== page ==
Tell your doctor or pharmacist as soon as possible if you do not feel well while you
are using these medicines.
These medicines help most people with angina, and Cardizem CD will help control most
people's blood pressure, but they may have unwanted effects in a few people.
All medicines can have side effects. Sometimes they are serious, but most of the time
they are not. You may need medical treatment if you get some of the side effects.
Ask your doctor or pharmacist any questions you may have.
Tell your doctor if you notice any of the following and they worry you:
swelling or flushing (feeling hot suddenly)
nausea, vomiting, constipation, diarrhoea, indigestion, gastric pain
confusion, hallucinations, abnormal dreams, mental depression or mood changes
ringing or other persistent noise in the ears
loss of memory
loss of appetite
increased sensitivity to the sun
unusual movements or uncontrollable movements
rash or an itchy, burning or prickly sensation
small round, raised itchy areas on the skin
weakness or tiredness
These side effects are usually mild.
Tell your doctor immediately if you notice any of the following:
you feel continuously light headed or dizzy
you notice your heart beating irregularly, slowly or very quickly
you feel pain, which may be severe, in your left arm and chest
you have blisters and bleeding in the lips, eyes, mouth, nose or genitals
you have skin reactions such as red, painful or itchy spots, blisters or peeling of
you have difficulty breathing, wheezing or coughing
These are serious side effects. You may need urgent medical attention. Serious side
effects are rare.
Other side effects not listed above may also occur in some patients. Tell your doctor
if you notice anything else that is making you feel unwell.
Ask your doctor or pharmacist if you do not understand anything in this section.
Do not be alarmed by this list of possible side effects. You may not experience any
After taking these medicines
Keep these medicines in their container until it is time to take them.
If you take the medicine out of its container it may not keep well.
Keep these medicines in a cool, dry place where it stays below 25°C. Do not store
them, or any other medicine, in a bathroom or near a sink. Do not leave them in the
car or on a windowsill.
Heat and dampness can destroy some medicines.
Keep this medicine where young children cannot reach it.
A locked cupboard at least one-and-a half metres above the ground is a good place
to store medicines.
If your doctor tells you to stop taking your Cardizem medication, or it has passed
its expiry date, ask your pharmacist what to do with any tablets or capsules that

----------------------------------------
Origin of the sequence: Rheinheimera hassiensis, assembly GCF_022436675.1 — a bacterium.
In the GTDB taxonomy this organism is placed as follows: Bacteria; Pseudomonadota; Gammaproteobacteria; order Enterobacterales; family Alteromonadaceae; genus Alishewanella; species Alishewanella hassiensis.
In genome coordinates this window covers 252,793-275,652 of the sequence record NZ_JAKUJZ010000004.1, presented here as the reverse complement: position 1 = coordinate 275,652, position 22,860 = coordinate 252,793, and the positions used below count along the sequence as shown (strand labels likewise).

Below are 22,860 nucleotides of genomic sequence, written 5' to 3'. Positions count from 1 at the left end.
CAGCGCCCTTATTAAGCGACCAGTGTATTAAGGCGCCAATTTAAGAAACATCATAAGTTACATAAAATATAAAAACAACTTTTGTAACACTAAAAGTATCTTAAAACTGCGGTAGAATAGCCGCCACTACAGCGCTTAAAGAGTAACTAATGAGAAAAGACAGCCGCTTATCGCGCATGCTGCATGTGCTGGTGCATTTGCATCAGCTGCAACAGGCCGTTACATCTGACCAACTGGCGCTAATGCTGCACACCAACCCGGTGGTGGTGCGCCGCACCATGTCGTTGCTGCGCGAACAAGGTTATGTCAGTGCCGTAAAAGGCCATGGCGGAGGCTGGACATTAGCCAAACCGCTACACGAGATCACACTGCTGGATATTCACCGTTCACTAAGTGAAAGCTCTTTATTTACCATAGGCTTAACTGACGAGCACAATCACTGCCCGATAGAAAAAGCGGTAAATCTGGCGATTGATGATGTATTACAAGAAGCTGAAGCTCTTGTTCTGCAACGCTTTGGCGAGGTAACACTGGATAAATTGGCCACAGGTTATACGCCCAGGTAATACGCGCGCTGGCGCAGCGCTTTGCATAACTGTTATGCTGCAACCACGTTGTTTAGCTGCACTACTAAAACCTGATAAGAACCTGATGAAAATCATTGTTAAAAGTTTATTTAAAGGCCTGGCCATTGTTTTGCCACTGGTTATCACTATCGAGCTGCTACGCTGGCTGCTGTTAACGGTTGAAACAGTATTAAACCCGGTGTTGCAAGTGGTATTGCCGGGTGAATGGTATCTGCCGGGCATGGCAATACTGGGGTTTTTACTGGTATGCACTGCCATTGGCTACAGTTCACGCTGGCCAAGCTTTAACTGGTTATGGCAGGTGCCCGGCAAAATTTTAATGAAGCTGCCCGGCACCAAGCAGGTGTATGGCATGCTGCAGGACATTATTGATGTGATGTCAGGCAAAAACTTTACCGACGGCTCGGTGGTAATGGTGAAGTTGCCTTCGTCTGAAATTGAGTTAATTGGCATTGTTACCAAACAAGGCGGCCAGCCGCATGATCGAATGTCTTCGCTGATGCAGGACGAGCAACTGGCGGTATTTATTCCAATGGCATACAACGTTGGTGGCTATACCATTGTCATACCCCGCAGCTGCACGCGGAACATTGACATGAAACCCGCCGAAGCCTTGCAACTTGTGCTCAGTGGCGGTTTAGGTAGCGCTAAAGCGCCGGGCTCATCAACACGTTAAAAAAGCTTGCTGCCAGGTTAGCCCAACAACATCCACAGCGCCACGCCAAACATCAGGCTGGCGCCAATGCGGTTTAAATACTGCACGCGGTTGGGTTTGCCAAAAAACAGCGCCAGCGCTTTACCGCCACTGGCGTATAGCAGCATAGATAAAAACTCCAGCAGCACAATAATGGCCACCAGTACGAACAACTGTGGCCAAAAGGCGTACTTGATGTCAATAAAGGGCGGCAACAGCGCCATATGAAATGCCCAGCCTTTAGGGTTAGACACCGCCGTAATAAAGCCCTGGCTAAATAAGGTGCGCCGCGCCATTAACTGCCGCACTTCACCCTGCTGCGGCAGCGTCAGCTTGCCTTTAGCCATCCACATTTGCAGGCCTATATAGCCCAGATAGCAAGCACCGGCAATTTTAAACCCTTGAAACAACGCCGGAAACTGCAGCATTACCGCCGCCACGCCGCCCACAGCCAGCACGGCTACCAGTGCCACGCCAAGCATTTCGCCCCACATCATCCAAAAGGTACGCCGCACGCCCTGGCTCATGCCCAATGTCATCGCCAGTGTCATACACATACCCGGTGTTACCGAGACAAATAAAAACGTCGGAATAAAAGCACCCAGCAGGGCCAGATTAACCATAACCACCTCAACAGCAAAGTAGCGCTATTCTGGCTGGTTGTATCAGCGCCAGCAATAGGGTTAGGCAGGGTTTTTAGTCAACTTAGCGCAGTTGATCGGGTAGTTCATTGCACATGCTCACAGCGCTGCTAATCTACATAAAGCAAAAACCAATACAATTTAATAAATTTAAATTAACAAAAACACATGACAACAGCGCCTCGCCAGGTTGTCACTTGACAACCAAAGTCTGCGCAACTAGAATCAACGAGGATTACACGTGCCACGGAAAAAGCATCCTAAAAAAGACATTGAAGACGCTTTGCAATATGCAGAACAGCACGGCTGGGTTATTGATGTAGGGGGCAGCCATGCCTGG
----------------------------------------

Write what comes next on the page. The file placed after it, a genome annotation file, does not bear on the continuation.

are left over.
What your medicine looks like
Cardizem CD capsules
Cardizem CD capsules are available in packs of 30 for the 180 mg and 240 mg strengths.
Each blister strip is calendarised and contains 15 capsules. For your first dose,
take the capsule labelled "Take this Capsule First". Take the next doses according
to the day of the week which is printed on the blister foil.
The 360 mg strength is available in a bottle of 30 capsules.
All doses (180 mg, 240 mg and 360 mg) are two component capsules:
The 180 mg capsules are blue and light turquoise
The 240 mg capsules are blue
The 360 mg capsules are white and light blue
Cardizem tablets are supplied in plastic bottles of 90 tablets with a seal in the
mouth of the bottle. The tablets are light yellow, speckled, round and biconvex. The
word "Marion" is engraved on one side of the tablet while the other side is scored
and engraved with "1772".
Cardizem CD 180 and 240 mg capsules contain:
Diltiazem hydrochloride 180 mg or 240 mg, fumaric acid, purified talc, non-pareil
seeds (sucrose), colloidal anhydrous silica, white beeswax, ethylcellulose, castor
oil, stearic acid, methacrylic acid copolymers, tributyl acetylcitrate, simethicone,
gelatin, brilliant blue FCF, black iron oxide and titanium dioxide.
Cardizem CD 360 mg capsules contain:
Diltiazem hydrochloride 360 mg, non-pareil seed (sucrose), povidone, sodium lauryl
sulfate, diethyl pthalate, purified talc, methacrylic acid copolymers, tributyl acetylcitrate,
simethicone, titanium dioxide, brilliant blue FCF, titanium dioxide and gelatin.
Cardizem tablets contain:
Diltiazem hydrochloride 60 mg, lactose monohydrate, microcrystalline cellulose, hypromellose,
colloidal anhydrous silica, magnesium stearate, methyl hydroxybenzoate, sunset yellow
FCF CI 15985, quinoline yellow CI 47005 and a film-coating (Opadry YS-5-7044 & methylhydroxybenzoate).
Cardizem CD capsules and Cardizem tablets are distributed by:
sanofi-aventis australia pty ltd
12-24 Talavera Road
sanofi-aventis new zealand limited
Level 8, 56 Cawley Street
Ellerslie, Auckland, New Zealand
Australian Registration Numbers:
The following products are available:
Cardizem CD capsules
180 mg: AUST R 46818
240 mg: AUST R 46822
360 mg: AUST R 75251*
60 mg: AUST R 73179*
*denotes not available in New Zealand
This leaflet was prepared in September 2017